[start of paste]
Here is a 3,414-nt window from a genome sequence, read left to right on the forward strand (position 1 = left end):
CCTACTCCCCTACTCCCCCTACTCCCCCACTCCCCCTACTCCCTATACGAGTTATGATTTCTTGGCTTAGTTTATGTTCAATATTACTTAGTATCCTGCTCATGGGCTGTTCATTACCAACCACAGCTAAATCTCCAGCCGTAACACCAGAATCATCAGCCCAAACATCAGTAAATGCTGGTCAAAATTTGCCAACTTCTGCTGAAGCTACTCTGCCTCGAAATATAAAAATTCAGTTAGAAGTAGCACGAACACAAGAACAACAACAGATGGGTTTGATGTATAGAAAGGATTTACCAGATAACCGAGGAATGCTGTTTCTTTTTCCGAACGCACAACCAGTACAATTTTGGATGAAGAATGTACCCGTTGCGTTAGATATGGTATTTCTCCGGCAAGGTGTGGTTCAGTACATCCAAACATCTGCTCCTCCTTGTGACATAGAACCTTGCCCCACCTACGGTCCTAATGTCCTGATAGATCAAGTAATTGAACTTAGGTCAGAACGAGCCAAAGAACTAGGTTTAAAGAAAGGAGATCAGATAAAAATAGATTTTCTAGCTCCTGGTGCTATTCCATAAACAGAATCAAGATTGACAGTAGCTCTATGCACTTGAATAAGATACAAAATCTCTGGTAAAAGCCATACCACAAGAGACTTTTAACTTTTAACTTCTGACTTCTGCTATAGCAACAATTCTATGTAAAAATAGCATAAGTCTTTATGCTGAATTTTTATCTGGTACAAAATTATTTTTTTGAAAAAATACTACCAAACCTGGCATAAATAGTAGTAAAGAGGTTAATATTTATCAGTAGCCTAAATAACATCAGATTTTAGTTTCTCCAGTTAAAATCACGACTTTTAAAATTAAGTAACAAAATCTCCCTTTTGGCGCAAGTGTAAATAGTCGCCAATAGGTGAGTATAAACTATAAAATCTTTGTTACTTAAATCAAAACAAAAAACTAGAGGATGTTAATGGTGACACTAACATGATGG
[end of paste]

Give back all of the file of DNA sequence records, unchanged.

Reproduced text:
Here is a 3,414-nt window from a genome sequence, read left to right on the forward strand (position 1 = left end):
CCTACTCCCCTACTCCCCCTACTCCCCCACTCCCCCTACTCCCTATACGAGTTATGATTTCTTGGCTTAGTTTATGTTCAATATTACTTAGTATCCTGCTCATGGGCTGTTCATTACCAACCACAGCTAAATCTCCAGCCGTAACACCAGAATCATCAGCCCAAACATCAGTAAATGCTGGTCAAAATTTGCCAACTTCTGCTGAAGCTACTCTGCCTCGAAATATAAAAATTCAGTTAGAAGTAGCACGAACACAAGAACAACAACAGATGGGTTTGATGTATAGAAAGGATTTACCAGATAACCGAGGAATGCTGTTTCTTTTTCCGAACGCACAACCAGTACAATTTTGGATGAAGAATGTACCCGTTGCGTTAGATATGGTATTTCTCCGGCAAGGTGTGGTTCAGTACATCCAAACATCTGCTCCTCCTTGTGACATAGAACCTTGCCCCACCTACGGTCCTAATGTCCTGATAGATCAAGTAATTGAACTTAGGTCAGAACGAGCCAAAGAACTAGGTTTAAAGAAAGGAGATCAGATAAAAATAGATTTTCTAGCTCCTGGTGCTATTCCATAAACAGAATCAAGATTGACAGTAGCTCTATGCACTTGAATAAGATACAAAATCTCTGGTAAAAGCCATACCACAAGAGACTTTTAACTTTTAACTTCTGACTTCTGCTATAGCAACAATTCTATGTAAAAATAGCATAAGTCTTTATGCTGAATTTTTATCTGGTACAAAATTATTTTTTTGAAAAAATACTACCAAACCTGGCATAAATAGTAGTAAAGAGGTTAATATTTATCAGTAGCCTAAATAACATCAGATTTTAGTTTCTCCAGTTAAAATCACGACTTTTAAAATTAAGTAACAAAATCTCCCTTTTGGCGCAAGTGTAAATAGTCGCCAATAGGTGAGTATAAACTATAAAATCTTTGTTACTTAAATCAAAACAAAAAACTAGAGGATGTTAATGGTGACACTAACATGATGG